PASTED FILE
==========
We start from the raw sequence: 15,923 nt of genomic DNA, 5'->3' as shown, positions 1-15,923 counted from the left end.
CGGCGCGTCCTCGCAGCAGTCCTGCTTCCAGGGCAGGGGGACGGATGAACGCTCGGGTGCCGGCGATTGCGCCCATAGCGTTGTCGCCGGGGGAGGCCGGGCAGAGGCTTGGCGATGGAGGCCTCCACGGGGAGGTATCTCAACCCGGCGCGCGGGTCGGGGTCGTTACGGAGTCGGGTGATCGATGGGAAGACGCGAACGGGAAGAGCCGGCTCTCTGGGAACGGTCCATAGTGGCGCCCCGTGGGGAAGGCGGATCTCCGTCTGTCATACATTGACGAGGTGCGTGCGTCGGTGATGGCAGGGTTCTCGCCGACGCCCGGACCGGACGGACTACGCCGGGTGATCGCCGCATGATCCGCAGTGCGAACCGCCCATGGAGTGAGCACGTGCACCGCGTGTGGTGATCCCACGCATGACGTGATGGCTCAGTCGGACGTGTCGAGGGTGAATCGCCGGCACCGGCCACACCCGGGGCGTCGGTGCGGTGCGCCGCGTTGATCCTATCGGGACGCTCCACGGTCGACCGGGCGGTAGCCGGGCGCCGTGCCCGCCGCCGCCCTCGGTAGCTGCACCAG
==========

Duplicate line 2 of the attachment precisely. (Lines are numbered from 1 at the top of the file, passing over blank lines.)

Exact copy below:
CGGCGCGTCCTCGCAGCAGTCCTGCTTCCAGGGCAGGGGGACGGATGAACGCTCGGGTGCCGGCGATTGCGCCCATAGCGTTGTCGCCGGGGGAGGCCGGGCAGAGGCTTGGCGATGGAGGCCTCCACGGGGAGGTATCTCAACCCGGCGCGCGGGTCGGGGTCGTTACGGAGTCGGGTGATCGATGGGAAGACGCGAACGGGAAGAGCCGGCTCTCTGGGAACGGTCCATAGTGGCGCCCCGTGGGGAAGGCGGATCTCCGTCTGTCATACATTGACGAGGTGCGTGCGTCGGTGATGGCAGGGTTCTCGCCGACGCCCGGACCGGACGGACTACGCCGGGTGATCGCCGCATGATCCGCAGTGCGAACCGCCCATGGAGTGAGCACGTGCACCGCGTGTGGTGATCCCACGCATGACGTGATGGCTCAGTCGGACGTGTCGAGGGTGAATCGCCGGCACCGGCCACACCCGGGGCGTCGGTGCGGTGCGCCGCGTTGATCCTATCGGGACGCTCCACGGTCGACCGGGCGGTAGCCGGGCGCCGTGCCCGCCGCCGCCCTCGGTAGCTGCACCAG